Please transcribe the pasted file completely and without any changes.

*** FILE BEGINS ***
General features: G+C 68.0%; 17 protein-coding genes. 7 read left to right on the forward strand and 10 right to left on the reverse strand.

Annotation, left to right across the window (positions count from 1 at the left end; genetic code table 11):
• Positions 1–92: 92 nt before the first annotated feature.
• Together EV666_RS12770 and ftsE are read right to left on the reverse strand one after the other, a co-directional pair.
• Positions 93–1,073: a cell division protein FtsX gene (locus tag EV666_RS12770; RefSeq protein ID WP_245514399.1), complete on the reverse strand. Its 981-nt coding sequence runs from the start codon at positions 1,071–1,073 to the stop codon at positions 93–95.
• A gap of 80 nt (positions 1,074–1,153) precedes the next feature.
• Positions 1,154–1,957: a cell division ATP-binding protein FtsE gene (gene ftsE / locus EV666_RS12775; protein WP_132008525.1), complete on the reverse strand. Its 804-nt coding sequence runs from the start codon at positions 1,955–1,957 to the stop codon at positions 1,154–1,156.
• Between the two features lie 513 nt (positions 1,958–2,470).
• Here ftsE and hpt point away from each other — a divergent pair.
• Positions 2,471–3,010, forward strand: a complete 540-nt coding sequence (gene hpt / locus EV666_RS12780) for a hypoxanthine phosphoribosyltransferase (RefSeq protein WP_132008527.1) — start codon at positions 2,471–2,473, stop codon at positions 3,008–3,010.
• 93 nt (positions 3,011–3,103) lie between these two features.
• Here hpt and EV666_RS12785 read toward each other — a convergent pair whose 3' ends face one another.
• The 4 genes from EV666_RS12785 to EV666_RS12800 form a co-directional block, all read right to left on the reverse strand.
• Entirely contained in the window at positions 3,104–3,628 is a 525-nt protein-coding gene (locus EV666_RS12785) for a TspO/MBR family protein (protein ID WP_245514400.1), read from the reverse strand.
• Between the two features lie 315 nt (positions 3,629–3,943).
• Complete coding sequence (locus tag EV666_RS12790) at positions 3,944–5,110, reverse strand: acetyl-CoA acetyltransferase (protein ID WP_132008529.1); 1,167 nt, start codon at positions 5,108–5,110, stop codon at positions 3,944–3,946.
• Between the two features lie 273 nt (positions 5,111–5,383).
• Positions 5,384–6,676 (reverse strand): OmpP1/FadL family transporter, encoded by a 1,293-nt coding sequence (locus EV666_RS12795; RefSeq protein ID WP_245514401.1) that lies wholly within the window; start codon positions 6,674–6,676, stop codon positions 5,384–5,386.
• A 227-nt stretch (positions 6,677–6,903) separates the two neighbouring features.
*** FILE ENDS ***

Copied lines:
General features: G+C 68.0%; 17 protein-coding genes. 7 read left to right on the forward strand and 10 right to left on the reverse strand.

Annotation, left to right across the window (positions count from 1 at the left end; genetic code table 11):
• Positions 1–92: 92 nt before the first annotated feature.
• Together EV666_RS12770 and ftsE are read right to left on the reverse strand one after the other, a co-directional pair.
• Positions 93–1,073: a cell division protein FtsX gene (locus tag EV666_RS12770; RefSeq protein ID WP_245514399.1), complete on the reverse strand. Its 981-nt coding sequence runs from the start codon at positions 1,071–1,073 to the stop codon at positions 93–95.
• A gap of 80 nt (positions 1,074–1,153) precedes the next feature.
• Positions 1,154–1,957: a cell division ATP-binding protein FtsE gene (gene ftsE / locus EV666_RS12775; protein WP_132008525.1), complete on the reverse strand. Its 804-nt coding sequence runs from the start codon at positions 1,955–1,957 to the stop codon at positions 1,154–1,156.
• Between the two features lie 513 nt (positions 1,958–2,470).
• Here ftsE and hpt point away from each other — a divergent pair.
• Positions 2,471–3,010, forward strand: a complete 540-nt coding sequence (gene hpt / locus EV666_RS12780) for a hypoxanthine phosphoribosyltransferase (RefSeq protein WP_132008527.1) — start codon at positions 2,471–2,473, stop codon at positions 3,008–3,010.
• 93 nt (positions 3,011–3,103) lie between these two features.
• Here hpt and EV666_RS12785 read toward each other — a convergent pair whose 3' ends face one another.
• The 4 genes from EV666_RS12785 to EV666_RS12800 form a co-directional block, all read right to left on the reverse strand.
• Entirely contained in the window at positions 3,104–3,628 is a 525-nt protein-coding gene (locus EV666_RS12785) for a TspO/MBR family protein (protein ID WP_245514400.1), read from the reverse strand.
• Between the two features lie 315 nt (positions 3,629–3,943).
• Complete coding sequence (locus tag EV666_RS12790) at positions 3,944–5,110, reverse strand: acetyl-CoA acetyltransferase (protein ID WP_132008529.1); 1,167 nt, start codon at positions 5,108–5,110, stop codon at positions 3,944–3,946.
• Between the two features lie 273 nt (positions 5,111–5,383).
• Positions 5,384–6,676 (reverse strand): OmpP1/FadL family transporter, encoded by a 1,293-nt coding sequence (locus EV666_RS12795; RefSeq protein ID WP_245514401.1) that lies wholly within the window; start codon positions 6,674–6,676, stop codon positions 5,384–5,386.
• A 227-nt stretch (positions 6,677–6,903) separates the two neighbouring features.